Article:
Safety and Security Messaging

  • file

We have made it easy for you to get clear safety and security info about every country. You can access it at home or on the go via our mobile-friendly website,

Take Us with You Wherever You Go Abroad

The Department of State’s Bureau of Consular Affairs has no higher priority than the safety and security of U.S. citizens overseas. We provide information to help you assess the risks of international travel. We also tell you what steps to take to ensure your safety when you decide to go abroad.

Before You Go

You can access all our safety and security info on the Country Information page for your destination. This page includes the Travel Advisory and any Alerts. Be sure to read the whole page. It has more details about key aspects of your destination. These details could affect your travel. Country Information pages cover entry and exit rules. They also cover local laws, health, transportation, and other useful topics.


Travel Advisory

Travel Advisories represent our commitment to protect U.S. citizens abroad. We provide important safety and security information so that travelers can make informed decisions when deciding to take a trip abroad. We issue a Travel Advisory for each country of the world largely based on safety and security conditions that could affect the lives and interests of U.S. citizens abroad. This analysis is undertaken without regard to bilateral political or economic considerations.  These advisories follow a consistent format. They use plain words to help U.S. citizens find key info. Travel Advisories have up to four levels. They describe the risks and give clear guidance to U.S. citizens to help them stay safe.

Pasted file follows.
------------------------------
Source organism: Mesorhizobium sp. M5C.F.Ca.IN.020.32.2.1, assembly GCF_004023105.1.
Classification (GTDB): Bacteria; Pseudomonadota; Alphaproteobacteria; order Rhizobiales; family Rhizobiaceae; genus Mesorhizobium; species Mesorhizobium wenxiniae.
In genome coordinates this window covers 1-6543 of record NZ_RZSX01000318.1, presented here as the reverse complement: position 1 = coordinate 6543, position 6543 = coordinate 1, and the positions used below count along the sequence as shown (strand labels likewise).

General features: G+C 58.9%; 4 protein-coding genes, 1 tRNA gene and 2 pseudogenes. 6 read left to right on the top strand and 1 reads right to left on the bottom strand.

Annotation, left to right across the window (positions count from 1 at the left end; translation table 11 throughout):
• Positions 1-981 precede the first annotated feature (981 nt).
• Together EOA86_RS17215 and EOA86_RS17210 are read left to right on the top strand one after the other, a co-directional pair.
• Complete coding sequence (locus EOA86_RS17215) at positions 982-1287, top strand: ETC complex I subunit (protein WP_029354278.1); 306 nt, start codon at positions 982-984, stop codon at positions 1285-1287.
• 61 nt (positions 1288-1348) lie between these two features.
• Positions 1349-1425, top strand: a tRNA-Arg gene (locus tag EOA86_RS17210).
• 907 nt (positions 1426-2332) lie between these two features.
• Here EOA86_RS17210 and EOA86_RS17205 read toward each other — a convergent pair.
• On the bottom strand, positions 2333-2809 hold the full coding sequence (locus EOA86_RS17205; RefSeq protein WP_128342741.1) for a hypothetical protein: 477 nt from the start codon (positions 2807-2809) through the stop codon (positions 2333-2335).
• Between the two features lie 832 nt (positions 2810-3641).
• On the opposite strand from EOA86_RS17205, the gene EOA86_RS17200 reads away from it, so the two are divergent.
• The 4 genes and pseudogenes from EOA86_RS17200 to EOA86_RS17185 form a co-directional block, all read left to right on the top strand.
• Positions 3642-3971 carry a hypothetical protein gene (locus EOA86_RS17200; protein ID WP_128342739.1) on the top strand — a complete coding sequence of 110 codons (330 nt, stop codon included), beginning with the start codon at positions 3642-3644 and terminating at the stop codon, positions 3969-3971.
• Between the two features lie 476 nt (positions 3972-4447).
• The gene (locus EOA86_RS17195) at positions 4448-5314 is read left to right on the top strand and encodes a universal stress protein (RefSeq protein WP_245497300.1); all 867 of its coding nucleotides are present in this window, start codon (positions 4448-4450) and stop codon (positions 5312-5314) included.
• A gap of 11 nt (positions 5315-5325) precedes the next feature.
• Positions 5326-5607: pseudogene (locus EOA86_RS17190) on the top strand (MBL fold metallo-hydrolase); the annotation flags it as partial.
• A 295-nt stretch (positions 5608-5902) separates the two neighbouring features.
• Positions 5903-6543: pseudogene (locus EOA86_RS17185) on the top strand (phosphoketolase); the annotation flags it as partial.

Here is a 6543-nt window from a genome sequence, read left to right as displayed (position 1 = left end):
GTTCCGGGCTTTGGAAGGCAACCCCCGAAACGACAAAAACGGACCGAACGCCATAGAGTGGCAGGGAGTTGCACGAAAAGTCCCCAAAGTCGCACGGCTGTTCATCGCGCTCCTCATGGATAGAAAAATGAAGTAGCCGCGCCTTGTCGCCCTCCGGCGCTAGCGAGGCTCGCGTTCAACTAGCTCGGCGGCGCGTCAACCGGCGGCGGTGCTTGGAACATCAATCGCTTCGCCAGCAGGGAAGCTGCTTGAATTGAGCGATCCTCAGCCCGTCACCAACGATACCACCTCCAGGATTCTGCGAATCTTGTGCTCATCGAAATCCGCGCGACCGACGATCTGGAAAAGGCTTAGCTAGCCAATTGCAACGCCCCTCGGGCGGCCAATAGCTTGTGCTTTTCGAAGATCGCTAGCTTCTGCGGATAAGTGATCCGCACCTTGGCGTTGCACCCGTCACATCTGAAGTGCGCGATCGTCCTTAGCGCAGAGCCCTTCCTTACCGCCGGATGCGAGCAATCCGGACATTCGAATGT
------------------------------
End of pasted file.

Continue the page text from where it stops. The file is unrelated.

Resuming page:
To see a complete list of Travel Advisories for every country in the world, visit Click on our color-coded world map at for a global view.

Levels 1-4

We consider many factors to set the Travel Advisory level for each country. These include crime, terrorism, civil unrest, health, likelihood of a natural disaster, and current events. We clearly explain the reason for the Travel Advisory level and describe the safety and security concerns. 

We review Travel Advisories on a regular basis. At a minimum, we review Level 1 and 2 Travel Advisories every 12 months. We review Level 3 and 4 Travel Advisories at least every six months. A Travel Advisory will also be updated anytime there is a change in U.S. government posture, normally as it relates to ongoing security concerns. 

The Travel Advisory appears at the top of each country page, with a color corresponding to each level:

Level 1 - Exercise Normal Precautions. This is the lowest advisory level for safety and security risk. There is some risk in any international travel. Conditions in other countries may differ from those in the United States and may change at any time.       

Level 2 - Exercise Increased Caution. Be aware of heightened risks to safety and security. The Department of State provides more advice for travelers to these areas in the Travel Advisory. Conditions in any country may change at any time.

Level 3 - Reconsider Travel. Reconsider travel due to serious risks to safety and security. The Department of State provides additional advice for travelers in these areas in the Travel Advisory. Conditions in any country may change at any time.